17 September, 2021
We have teamed up with SecuriCare a to bring you our ‘Stoma Care Nurse Says’ blog series. In this series, SecuriCare’s Stoma Care Nurses will be giving you specialist advice about caring for your stoma.
In this blog, a Stoma Care Nurse shares her guide to ‘Parastomal Hernias And How To Manage Them’…
During stoma surgery, the surgeon makes an opening through the abdominal wall to pull a piece of bowel through to make the stoma. This opening can be a weakness within the abdominal wall. The opening may enlarge, allowing intestine, fat or other abdominal tissue to bulge through it and develop a hernia.
Some people are prone to hernias.
This is because they are born with a genetic inability to produce collagen (protein) to repair and strengthen muscle and they may already have a history of hernias in their body. Some people are born with a normal ability to produce collagen, but lose it due to malnutrition, infection, corticosteroid use or smoking.
The following can help to reduce the risk of developing a hernia and can help to prevent hernias from getting worse:
• Reduce any form of heavy lifting
• Perform light abdominal exercises to strengthen the abdominal wall
• Support the abdominal area with support belts or support garments
• Try to hold a pillow on your abdomen if you need to cough or sneeze. This supports your abdominal wall and reduces intra-abdominal pressure. A support belt/garment will also help
• Prevent constipation by drinking plenty of fluids and practice good nutrition with plenty of fibre and bulk in the diet. You might like to consider taking regular fibre or a bulking agent to maintain a regular soft output from your stoma
• Avoid gaining weight, or try to lose weight if you need to.
Although a parastomal hernia may restrict you from doing certain things, you can still live a ‘normal life’.
Things like gentle exercise, eating and drinking well, a good stoma product system and a hernia support belt or garment can help you manage your hernia and live a normal life.
Many people who develop a parastomal hernia don’t have any problems or complications.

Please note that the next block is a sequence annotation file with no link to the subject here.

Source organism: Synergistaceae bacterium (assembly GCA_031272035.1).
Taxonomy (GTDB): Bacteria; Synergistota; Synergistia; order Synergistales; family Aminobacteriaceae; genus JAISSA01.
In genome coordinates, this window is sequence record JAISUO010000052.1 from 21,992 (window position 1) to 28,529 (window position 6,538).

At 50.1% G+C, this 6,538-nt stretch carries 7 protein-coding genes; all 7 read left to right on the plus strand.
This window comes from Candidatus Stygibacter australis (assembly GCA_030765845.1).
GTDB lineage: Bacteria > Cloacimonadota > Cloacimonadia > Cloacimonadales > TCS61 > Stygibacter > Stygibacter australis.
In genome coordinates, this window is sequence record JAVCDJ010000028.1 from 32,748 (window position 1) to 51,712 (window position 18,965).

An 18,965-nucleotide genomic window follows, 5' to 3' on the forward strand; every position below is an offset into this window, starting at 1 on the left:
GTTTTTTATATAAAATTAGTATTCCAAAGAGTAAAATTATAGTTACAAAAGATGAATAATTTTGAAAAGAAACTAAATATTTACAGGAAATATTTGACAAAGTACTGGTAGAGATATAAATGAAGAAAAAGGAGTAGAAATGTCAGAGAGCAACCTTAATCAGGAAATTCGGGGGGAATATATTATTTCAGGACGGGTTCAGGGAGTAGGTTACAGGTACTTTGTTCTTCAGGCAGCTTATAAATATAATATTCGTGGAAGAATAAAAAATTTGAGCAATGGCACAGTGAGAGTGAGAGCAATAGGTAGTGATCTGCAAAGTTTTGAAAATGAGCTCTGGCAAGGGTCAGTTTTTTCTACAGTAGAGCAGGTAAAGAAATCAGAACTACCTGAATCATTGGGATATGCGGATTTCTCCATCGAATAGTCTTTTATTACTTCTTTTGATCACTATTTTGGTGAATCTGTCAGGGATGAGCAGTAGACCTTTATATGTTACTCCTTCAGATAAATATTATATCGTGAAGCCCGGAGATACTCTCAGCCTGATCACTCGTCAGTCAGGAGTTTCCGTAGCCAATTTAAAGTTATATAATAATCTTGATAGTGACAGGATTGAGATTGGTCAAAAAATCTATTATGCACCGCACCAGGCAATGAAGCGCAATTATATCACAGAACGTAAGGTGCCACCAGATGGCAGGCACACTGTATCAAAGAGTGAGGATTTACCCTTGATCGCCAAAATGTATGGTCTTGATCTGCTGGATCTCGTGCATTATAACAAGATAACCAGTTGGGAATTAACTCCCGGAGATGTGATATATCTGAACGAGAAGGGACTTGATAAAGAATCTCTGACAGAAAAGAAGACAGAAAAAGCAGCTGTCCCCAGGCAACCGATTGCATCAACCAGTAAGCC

Problems include unpredictable stoma functioning where output alternates between constipation and diarrhoea. The swelling under the skin of the stoma can sometimes cause pain or discomfort. Very rarely the intestines can become trapped in the hernia, this called strangulation. This can cause extreme pain and can require emergency surgery. Sometimes a hernia can make applying your stoma pouch challenging and can lead to problems such as leakage. It’s important to find a stoma pouch that moulds around your stoma to create a secure seal to help reduce the risk of leaks.
If you are conscious about your hernia, you can ask for advice.
You can ask your surgeon about different options for hernia repair surgery, hernia repair surgery success rates and hernia recurrence rates after surgery. There are risk factors which include general surgical risks such as pain, infection and injury. You might want to consider whether your parastomal hernia is affecting your health and wellbeing enough to consider another operation.
A hernia support belt or garment can help minimise pain as they are designed to support your abdominal muscles, especially during movement, coughing and sneezing. The best way to put on your belt is when you are laying down on your back. Your parastomal hernia will naturally fall back into its original space in the body. When you apply your belt or garment, the parastomal hernia should then be supported by the belt to stay in this space and this will help you feel more comfortable.
If you’re concerned about the condition of your parastomal hernia, are experiencing complications, or you think you might have developed a parastomal hernia, please speak to your Stoma Care Nurse – we’re here to help!